(CNN) -- In a rare bipartisan sit-down, former President Bill Clinton on Friday praised Republican Chris Christie--and his famous fleece--for the New Jersey governor's continued rebuilding efforts following Superstorm Sandy.
"The enduring image most Americans have of you is standing there in your jacket, grieving with your people, working with them and working with the president," Clinton said to Christie during an onstage discussion at the Clinton Global Initiative meeting in Chicago.
The former president's acclaim for Christie adds a new twist to the speculation surrounding Christie's potential 2016 presidential aspirations and those of Clinton's wife, former Secretary of State Hillary Clinton.
It's possible the two could go head-to-head in a few years should they both decide to run and ultimately win their respective party nominations.
Clinton told Bloomberg Television on Friday that he doesn't know what his wife plans to do, "but what it is, I expect to support it." He argued the country's political circles have become too focused on future campaigns.
"Let me make a serious comment. I think it really matters who the president is. I think these elections are important, but I think that only fixating on politics all the time gives us a form of national attention deficit disorder," he said.
Christie and the former president kept the focus on policy Friday night, making no mention-not even a joke-about 2016.
The scene played out as an intriguing dynamic, especially since the governor--who's up for re-election this year--had skipped out on a major conservative gathering in Washington to attend the Chicago event.
Clinton invited Christie to discuss ways the government can better prevent cataclysmic damage from natural disasters.
Sandy, which slammed into the Jersey Shore last October, left the state bruised and shattered with $39 billion in damage. More than 100 people died across several states.
Christie drew sharp criticism from his own party for putting aside politics as he stood side-by-side with President Barack Obama, who was up for re-election in mere days, when the president traveled to New Jersey to survey the destruction.
Despite their political disagreements, Christie and Obama have maintained that relationship, and Christie again openly embraced the president's visit to the shore last month.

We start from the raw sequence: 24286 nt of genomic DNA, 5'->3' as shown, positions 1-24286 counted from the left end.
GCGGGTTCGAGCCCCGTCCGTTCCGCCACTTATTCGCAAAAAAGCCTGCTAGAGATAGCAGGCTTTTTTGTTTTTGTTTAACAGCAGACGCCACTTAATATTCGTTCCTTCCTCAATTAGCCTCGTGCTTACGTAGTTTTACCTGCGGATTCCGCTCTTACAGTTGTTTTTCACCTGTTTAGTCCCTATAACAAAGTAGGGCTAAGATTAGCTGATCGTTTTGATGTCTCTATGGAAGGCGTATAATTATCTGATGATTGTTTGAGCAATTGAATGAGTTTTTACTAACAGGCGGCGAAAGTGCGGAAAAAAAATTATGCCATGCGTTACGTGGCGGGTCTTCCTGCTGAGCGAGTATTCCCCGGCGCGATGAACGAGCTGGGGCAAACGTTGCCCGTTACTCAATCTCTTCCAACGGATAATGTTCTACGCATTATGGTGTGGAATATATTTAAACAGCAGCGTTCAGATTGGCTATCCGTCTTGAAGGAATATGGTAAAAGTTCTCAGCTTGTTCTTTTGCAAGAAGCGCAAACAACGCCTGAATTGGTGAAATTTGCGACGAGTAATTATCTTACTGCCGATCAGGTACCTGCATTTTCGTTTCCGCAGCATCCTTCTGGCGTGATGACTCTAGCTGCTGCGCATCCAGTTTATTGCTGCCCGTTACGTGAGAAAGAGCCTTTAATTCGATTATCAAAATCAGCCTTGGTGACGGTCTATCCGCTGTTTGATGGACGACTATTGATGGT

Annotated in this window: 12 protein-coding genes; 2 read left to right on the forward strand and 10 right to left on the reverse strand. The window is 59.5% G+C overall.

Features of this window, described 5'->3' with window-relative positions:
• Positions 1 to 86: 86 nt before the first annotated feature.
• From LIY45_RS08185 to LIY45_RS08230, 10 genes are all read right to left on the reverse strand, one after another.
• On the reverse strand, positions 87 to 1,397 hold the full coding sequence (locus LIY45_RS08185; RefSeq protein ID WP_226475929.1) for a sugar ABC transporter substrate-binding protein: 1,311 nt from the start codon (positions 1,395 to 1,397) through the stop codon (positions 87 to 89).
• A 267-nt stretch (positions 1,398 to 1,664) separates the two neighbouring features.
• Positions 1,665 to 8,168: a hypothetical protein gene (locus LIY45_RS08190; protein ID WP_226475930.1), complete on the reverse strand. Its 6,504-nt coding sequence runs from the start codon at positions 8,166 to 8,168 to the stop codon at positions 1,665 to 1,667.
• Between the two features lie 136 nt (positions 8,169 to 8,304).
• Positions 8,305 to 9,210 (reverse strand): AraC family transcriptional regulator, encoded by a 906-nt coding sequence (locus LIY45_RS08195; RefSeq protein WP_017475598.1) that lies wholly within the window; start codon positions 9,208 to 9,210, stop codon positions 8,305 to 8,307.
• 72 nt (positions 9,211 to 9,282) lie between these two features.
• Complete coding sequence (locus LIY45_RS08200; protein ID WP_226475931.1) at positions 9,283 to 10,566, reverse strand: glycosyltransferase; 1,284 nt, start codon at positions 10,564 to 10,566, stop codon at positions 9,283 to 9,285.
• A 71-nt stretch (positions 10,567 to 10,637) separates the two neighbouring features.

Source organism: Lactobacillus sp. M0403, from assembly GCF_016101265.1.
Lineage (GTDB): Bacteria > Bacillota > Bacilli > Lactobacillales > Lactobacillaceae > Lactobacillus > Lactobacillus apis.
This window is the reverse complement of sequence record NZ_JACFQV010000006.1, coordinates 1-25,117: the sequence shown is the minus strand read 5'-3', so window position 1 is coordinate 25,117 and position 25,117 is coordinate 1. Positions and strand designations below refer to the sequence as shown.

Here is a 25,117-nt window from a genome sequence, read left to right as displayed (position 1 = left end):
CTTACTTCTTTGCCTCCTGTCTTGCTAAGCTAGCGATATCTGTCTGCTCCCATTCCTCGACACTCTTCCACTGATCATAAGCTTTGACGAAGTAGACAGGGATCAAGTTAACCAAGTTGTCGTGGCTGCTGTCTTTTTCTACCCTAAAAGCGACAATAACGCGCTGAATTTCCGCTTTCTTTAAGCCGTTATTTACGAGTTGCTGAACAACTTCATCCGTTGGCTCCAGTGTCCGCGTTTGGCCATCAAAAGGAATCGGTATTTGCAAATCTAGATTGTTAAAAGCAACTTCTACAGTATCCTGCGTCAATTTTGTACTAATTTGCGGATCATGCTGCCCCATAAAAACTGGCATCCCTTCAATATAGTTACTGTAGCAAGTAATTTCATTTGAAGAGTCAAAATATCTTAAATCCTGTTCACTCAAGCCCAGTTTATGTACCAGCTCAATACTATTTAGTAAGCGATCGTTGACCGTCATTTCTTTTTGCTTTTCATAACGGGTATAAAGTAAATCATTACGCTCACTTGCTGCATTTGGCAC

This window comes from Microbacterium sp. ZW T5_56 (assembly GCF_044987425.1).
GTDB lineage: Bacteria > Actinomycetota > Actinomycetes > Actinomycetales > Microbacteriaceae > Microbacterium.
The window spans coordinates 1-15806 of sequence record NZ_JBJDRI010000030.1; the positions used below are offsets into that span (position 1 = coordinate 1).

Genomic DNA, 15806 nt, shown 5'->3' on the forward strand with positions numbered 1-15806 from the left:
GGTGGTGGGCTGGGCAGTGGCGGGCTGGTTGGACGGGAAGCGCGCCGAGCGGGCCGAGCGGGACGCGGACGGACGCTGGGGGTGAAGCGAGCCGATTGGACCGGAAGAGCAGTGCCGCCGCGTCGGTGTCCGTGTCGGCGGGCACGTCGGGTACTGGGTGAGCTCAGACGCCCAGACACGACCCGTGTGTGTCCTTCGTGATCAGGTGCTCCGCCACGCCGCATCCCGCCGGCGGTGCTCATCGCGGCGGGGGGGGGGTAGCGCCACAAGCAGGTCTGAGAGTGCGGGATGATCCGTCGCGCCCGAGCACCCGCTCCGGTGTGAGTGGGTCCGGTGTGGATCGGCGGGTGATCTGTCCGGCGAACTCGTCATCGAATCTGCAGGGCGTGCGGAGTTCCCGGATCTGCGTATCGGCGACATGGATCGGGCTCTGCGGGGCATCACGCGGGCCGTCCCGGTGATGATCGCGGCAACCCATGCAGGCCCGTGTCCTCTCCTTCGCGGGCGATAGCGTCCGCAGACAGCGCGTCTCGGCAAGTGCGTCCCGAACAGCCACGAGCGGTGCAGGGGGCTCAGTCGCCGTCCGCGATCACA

"You got both praise and damnation for ignoring the political differences that you had then - and still have with the president and all of us who are in the other party - to do something that was really important," Clinton said.
Consistent with Christie's independent outspokenness - a trait that has lost him favor among many conservatives in the GOP - Christie fervently made the case Friday that government is needed in times of crises.
No matter which party a person subscribes to, he said, everyone turns to government in an emergency.
"No one in my state was arguing to me that Tuesday October 30th, 'governor, you should privatize the response to this storm from here on out,'" he said. "This is one of those things that, regardless of where you fall on the ideological spectrum, you would agree that this is government's responsibility."
In their 40-minute talk, the two exchanged ideas on how to invest now to prevent higher damage costs in the future. And though they kept the conversation serious, the two had a couple of light moments.
"If you could make federal policy just by fiat, how would you-" Clinton said.
"How great would that be?" Christie jokingly interrupted.
"Looks better to me all the time," Clinton replied, smiling.
When introducing Christie, Clinton began with a story about how he first got to know the governor.
The two used to have seats close to each other at the Big East Men's Basketball Tournament.
"I remember the first time I plopped down and started talking to him, I thought this was going to wreck this guy's career," Clinton joked. "Maybe he can get elected in New Jersey but everybody else will say, 'Oh my God. He's consorting with a leper.'"
"And he never blinked," Clinton added. "As far as he was concerned, as long as I could talk about basketball it was alright with him."